by Arturo V. Leon II as part of our Election 2016 “The Long Road to Nowhere” coverage
After continuous news cycles about the RNC’s Republican Debates we have finally arrived at the first of the DNC Democratic Presidential Primary Candidates Debates. The Democratic Debate will be held at the Wynn Hotel in Las Vegas, NV with coverage on CNN from 8 p.m. until the debate is over. The actual debate is expected to kick off at 8:30 pm EST but with CNN’s handling of the second GOP Debate that start time is obviously flexible. The debate is between front runners Sec. Hillary Clinton, Sen. Bernie Sanders, and Democratic Primary hopefuls Sen. Jim Webb, Gov. Martin O’Malley, and Gov. Lincoln Chafee. Vice President Joe Biden has a podium at the ready if he decides to enter, however, that scenario is highly unlikely.
CNN personality Mr. Anderson Cooper will moderate the debate, while CNN colleagues Ms. Dana Bash and Mr. Juan Carlos Lopez will add additional questions. Since the event is co-sponsered by Facebook, CNN’s Don Lemon will be tasked with asking questions from Facebook users. The debate is expected to use the hashtag #DemDebate on social media including, Twitter, Facebook, and Instagram. As provided by RealClear Politcs the candidates are nationally polling [as of 10/13/2015] at Clinton with 42% of primary voters, Sanders at 25.4%, followed by Webb at 0.9%, O’Malley at 0.6% and Chafee at 0.2%.
With a smaller field then the GOP main debates, expect for Mr. Cooper [as was done of the second smaller GOP debate] to be able to push back against candidates in the form of follow-up questions and questioning the facts behind statements made.
What to watch for
- Unlike the Republican Debates expect the Democratic Debates to be much more civil. There are not larger-than-life personalities in this field. Everybody trailing the nominee-in-waiting, Hillary Clinton, want to have a conversation about issues but not attack the Clinton Brand, which is still very powerful in the Democratic Party.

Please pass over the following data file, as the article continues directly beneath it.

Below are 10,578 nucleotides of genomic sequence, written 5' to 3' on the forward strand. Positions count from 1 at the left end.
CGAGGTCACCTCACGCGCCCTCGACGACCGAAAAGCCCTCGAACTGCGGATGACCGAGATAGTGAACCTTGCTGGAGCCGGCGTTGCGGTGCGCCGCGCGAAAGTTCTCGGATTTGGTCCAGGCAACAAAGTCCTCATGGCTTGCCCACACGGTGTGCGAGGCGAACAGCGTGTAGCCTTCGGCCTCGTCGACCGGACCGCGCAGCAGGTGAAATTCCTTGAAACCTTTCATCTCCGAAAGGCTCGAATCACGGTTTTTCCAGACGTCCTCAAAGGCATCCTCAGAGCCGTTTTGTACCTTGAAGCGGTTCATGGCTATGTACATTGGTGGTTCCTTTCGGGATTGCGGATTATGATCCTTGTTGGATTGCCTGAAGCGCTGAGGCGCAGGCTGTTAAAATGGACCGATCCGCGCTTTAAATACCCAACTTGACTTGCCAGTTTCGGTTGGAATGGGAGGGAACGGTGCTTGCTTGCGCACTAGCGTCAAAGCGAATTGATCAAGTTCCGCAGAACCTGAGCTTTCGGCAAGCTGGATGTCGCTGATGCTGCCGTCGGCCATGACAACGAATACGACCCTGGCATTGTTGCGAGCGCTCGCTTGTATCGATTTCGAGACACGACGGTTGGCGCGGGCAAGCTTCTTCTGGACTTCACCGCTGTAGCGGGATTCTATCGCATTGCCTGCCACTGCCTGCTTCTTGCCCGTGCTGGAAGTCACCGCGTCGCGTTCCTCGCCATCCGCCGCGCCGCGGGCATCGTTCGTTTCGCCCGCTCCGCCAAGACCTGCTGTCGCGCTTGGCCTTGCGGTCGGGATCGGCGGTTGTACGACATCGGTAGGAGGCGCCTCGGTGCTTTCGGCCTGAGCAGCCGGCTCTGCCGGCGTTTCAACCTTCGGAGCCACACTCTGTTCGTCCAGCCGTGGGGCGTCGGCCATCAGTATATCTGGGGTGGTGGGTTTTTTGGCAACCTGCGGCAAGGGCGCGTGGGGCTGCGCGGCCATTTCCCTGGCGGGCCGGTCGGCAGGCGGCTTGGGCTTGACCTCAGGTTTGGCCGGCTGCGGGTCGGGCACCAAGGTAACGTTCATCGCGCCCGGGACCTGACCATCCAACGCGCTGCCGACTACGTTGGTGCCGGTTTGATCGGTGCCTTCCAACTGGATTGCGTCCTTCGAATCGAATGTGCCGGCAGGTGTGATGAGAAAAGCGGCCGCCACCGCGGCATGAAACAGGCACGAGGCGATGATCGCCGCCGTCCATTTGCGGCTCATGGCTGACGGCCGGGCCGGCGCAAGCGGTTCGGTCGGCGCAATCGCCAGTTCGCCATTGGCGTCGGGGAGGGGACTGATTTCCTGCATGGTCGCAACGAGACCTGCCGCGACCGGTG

- O’Malley, Chafee, and Webb need to make their names known nationally so expect them to take their time introducing themselves but also with less people in this debate they will have ample opportunities to take big swings.
- The most to lose and also gain is Vermont Sen. Bernie Sanders. He is polling ahead of Hillary in New Hampshire, but no where else. He needs to introduce himself to minority voters, and prove to the establishment that he deserves their backing. The Democratic Party is between a rock and a hard place as they can not upset the Clinton Brand but are not excited about Hillary.
- Any personal attacks will be lead by Martin O’Malley, who’s progressive angle was overtaken by Bernie Sanders and the Clinton support he enjoyed as Governor of Maryland [he even backed Hillary in 2008 over then Sen. Obama] is obviously taken by Hillary herself. Therefore he has nothing to lose. Martin has shown on the campaign trail that he is willing to take Hillary on by name so tonight should be no different.
- Jim Webb will make a case for being the only candidate able to reach across to Republican and right leaning independents based on his views on the Trans-Pacific Partnership [TTP], guns, the Iran Deal, and his military background.